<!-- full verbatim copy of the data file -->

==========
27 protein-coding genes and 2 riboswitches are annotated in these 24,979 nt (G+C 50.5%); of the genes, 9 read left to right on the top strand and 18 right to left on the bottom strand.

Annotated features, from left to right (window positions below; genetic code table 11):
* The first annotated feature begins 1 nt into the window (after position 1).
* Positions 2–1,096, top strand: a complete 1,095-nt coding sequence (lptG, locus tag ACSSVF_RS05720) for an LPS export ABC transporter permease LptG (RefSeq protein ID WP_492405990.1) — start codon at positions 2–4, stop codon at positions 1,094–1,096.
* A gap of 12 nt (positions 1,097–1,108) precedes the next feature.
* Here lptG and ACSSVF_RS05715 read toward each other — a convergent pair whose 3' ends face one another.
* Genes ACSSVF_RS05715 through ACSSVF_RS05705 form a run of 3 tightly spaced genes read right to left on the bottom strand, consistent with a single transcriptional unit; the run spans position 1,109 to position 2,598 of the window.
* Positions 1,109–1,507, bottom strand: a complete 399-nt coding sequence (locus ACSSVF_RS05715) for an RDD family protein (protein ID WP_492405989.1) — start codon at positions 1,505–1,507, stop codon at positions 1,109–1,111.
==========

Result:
27 protein-coding genes and 2 riboswitches are annotated in these 24,979 nt (G+C 50.5%); of the genes, 9 read left to right on the top strand and 18 right to left on the bottom strand.

Annotated features, from left to right (window positions below; genetic code table 11):
* The first annotated feature begins 1 nt into the window (after position 1).
* Positions 2–1,096, top strand: a complete 1,095-nt coding sequence (lptG, locus tag ACSSVF_RS05720) for an LPS export ABC transporter permease LptG (RefSeq protein ID WP_492405990.1) — start codon at positions 2–4, stop codon at positions 1,094–1,096.
* A gap of 12 nt (positions 1,097–1,108) precedes the next feature.
* Here lptG and ACSSVF_RS05715 read toward each other — a convergent pair whose 3' ends face one another.
* Genes ACSSVF_RS05715 through ACSSVF_RS05705 form a run of 3 tightly spaced genes read right to left on the bottom strand, consistent with a single transcriptional unit; the run spans position 1,109 to position 2,598 of the window.
* Positions 1,109–1,507, bottom strand: a complete 399-nt coding sequence (locus ACSSVF_RS05715) for an RDD family protein (protein ID WP_492405989.1) — start codon at positions 1,505–1,507, stop codon at positions 1,109–1,111.